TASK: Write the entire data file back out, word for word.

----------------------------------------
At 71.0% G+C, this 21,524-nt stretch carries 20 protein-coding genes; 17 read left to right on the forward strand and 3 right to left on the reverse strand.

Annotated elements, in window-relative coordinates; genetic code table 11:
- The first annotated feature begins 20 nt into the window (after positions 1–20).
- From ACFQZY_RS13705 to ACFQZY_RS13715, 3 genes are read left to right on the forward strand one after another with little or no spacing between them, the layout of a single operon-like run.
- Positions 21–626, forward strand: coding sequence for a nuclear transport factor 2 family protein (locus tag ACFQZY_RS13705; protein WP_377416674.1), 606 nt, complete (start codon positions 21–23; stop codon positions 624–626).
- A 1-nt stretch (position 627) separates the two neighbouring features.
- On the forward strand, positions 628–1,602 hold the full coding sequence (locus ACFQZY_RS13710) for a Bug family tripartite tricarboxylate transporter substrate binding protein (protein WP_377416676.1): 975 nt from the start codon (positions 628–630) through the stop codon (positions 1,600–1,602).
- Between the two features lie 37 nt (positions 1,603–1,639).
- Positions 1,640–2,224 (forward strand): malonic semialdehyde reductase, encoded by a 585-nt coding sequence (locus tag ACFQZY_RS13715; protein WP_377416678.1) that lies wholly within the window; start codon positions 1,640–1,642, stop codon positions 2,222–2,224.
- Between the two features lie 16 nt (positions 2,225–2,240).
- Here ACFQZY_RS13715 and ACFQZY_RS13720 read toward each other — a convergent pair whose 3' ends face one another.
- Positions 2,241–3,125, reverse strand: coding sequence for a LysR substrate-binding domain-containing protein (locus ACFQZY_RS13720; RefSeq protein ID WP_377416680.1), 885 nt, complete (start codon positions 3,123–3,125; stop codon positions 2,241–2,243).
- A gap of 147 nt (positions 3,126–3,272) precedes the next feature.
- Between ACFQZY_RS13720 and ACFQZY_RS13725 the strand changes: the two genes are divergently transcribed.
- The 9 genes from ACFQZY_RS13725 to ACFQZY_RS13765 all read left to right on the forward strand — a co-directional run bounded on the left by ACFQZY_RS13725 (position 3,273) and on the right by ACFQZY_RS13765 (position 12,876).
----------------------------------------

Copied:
At 71.0% G+C, this 21,524-nt stretch carries 20 protein-coding genes; 17 read left to right on the forward strand and 3 right to left on the reverse strand.

Annotated elements, in window-relative coordinates; genetic code table 11:
- The first annotated feature begins 20 nt into the window (after positions 1–20).
- From ACFQZY_RS13705 to ACFQZY_RS13715, 3 genes are read left to right on the forward strand one after another with little or no spacing between them, the layout of a single operon-like run.
- Positions 21–626, forward strand: coding sequence for a nuclear transport factor 2 family protein (locus tag ACFQZY_RS13705; protein WP_377416674.1), 606 nt, complete (start codon positions 21–23; stop codon positions 624–626).
- A 1-nt stretch (position 627) separates the two neighbouring features.
- On the forward strand, positions 628–1,602 hold the full coding sequence (locus ACFQZY_RS13710) for a Bug family tripartite tricarboxylate transporter substrate binding protein (protein WP_377416676.1): 975 nt from the start codon (positions 628–630) through the stop codon (positions 1,600–1,602).
- Between the two features lie 37 nt (positions 1,603–1,639).
- Positions 1,640–2,224 (forward strand): malonic semialdehyde reductase, encoded by a 585-nt coding sequence (locus tag ACFQZY_RS13715; protein WP_377416678.1) that lies wholly within the window; start codon positions 1,640–1,642, stop codon positions 2,222–2,224.
- Between the two features lie 16 nt (positions 2,225–2,240).
- Here ACFQZY_RS13715 and ACFQZY_RS13720 read toward each other — a convergent pair whose 3' ends face one another.
- Positions 2,241–3,125, reverse strand: coding sequence for a LysR substrate-binding domain-containing protein (locus ACFQZY_RS13720; RefSeq protein ID WP_377416680.1), 885 nt, complete (start codon positions 3,123–3,125; stop codon positions 2,241–2,243).
- A gap of 147 nt (positions 3,126–3,272) precedes the next feature.
- Between ACFQZY_RS13720 and ACFQZY_RS13725 the strand changes: the two genes are divergently transcribed.
- The 9 genes from ACFQZY_RS13725 to ACFQZY_RS13765 all read left to right on the forward strand — a co-directional run bounded on the left by ACFQZY_RS13725 (position 3,273) and on the right by ACFQZY_RS13765 (position 12,876).